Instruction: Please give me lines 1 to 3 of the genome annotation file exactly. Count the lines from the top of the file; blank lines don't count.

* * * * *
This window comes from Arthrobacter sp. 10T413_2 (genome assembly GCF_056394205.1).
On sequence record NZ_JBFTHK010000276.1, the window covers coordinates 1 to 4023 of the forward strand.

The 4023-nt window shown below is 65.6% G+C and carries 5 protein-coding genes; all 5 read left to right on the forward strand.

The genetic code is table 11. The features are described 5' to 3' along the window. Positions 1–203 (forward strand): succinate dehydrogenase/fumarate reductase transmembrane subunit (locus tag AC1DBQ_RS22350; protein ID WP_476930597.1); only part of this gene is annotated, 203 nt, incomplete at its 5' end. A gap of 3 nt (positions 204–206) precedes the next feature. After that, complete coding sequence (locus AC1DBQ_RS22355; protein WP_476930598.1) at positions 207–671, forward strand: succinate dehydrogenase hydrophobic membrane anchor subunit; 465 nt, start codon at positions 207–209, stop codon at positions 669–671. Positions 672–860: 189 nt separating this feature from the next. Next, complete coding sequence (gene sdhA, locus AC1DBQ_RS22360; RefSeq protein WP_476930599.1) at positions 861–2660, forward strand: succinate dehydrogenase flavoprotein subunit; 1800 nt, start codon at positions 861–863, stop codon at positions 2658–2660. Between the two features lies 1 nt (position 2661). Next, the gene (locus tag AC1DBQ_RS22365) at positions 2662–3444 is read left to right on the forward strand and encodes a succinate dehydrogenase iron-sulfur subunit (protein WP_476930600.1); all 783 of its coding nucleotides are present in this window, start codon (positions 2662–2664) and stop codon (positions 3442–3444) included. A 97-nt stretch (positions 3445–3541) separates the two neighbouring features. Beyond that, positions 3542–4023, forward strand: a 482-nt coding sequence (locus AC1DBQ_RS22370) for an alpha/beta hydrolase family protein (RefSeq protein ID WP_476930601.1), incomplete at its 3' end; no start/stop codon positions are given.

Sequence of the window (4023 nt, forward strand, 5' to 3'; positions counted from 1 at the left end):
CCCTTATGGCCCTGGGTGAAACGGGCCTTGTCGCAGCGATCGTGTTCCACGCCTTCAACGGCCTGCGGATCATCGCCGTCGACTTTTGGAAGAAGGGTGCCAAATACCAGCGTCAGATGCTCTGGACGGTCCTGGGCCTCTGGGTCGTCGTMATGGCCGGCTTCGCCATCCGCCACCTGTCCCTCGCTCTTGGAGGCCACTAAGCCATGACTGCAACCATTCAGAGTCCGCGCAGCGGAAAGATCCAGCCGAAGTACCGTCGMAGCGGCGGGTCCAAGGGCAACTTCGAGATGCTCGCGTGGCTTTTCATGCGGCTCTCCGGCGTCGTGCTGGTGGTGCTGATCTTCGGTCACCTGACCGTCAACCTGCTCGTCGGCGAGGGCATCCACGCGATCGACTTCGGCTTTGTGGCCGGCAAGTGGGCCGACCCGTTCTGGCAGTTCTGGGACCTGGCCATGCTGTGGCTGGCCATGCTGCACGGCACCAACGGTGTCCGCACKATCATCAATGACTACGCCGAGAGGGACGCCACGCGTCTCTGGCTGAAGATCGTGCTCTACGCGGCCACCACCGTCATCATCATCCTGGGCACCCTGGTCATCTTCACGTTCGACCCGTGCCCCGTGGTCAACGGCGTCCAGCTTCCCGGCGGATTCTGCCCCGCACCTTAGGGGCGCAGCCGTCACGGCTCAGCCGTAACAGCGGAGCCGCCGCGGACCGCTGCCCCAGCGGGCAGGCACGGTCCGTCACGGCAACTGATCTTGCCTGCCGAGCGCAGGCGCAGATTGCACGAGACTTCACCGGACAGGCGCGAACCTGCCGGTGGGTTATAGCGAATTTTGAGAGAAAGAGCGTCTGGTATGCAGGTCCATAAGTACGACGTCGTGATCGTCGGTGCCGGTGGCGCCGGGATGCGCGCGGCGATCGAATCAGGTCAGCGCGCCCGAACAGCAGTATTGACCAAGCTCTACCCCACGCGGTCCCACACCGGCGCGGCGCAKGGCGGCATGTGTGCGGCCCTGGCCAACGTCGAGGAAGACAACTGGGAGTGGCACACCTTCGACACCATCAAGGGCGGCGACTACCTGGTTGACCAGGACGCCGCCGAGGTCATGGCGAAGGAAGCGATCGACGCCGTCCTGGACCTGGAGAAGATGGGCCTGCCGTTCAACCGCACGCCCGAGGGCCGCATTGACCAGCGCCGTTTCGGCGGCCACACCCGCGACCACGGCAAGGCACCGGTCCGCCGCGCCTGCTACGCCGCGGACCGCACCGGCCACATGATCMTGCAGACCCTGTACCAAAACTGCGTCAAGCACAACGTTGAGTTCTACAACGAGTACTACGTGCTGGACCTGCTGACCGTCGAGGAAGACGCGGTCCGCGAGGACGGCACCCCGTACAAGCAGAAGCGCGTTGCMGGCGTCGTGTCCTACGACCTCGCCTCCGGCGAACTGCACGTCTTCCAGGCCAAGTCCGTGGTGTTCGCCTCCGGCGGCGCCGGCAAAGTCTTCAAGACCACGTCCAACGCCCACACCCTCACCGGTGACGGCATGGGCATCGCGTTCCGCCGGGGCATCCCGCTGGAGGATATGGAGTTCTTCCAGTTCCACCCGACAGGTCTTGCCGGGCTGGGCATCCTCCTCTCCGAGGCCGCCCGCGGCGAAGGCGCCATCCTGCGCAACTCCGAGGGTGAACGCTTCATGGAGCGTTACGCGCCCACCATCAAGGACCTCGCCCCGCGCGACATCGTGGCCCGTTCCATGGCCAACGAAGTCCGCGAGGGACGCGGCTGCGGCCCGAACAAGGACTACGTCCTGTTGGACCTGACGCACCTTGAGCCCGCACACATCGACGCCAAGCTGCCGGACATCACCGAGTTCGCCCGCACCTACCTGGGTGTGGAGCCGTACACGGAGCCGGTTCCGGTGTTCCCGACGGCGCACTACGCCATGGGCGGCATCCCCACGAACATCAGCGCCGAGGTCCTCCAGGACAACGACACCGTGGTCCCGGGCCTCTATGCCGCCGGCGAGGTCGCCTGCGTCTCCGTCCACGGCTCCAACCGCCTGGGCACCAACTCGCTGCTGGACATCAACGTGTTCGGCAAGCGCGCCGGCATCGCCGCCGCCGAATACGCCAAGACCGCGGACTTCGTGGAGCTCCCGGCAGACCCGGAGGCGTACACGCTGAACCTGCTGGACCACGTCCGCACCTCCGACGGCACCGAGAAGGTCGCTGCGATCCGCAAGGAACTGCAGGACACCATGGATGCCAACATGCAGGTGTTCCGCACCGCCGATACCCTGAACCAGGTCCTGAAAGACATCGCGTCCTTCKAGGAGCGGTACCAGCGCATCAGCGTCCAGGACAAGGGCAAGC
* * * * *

This window comes from Arthrobacter sp. 10T413_2 (genome assembly GCF_056394205.1).
On sequence record NZ_JBFTHK010000276.1, the window covers coordinates 1 to 4023 of the forward strand.

The 4023-nt window shown below is 65.6% G+C and carries 5 protein-coding genes; all 5 read left to right on the forward strand.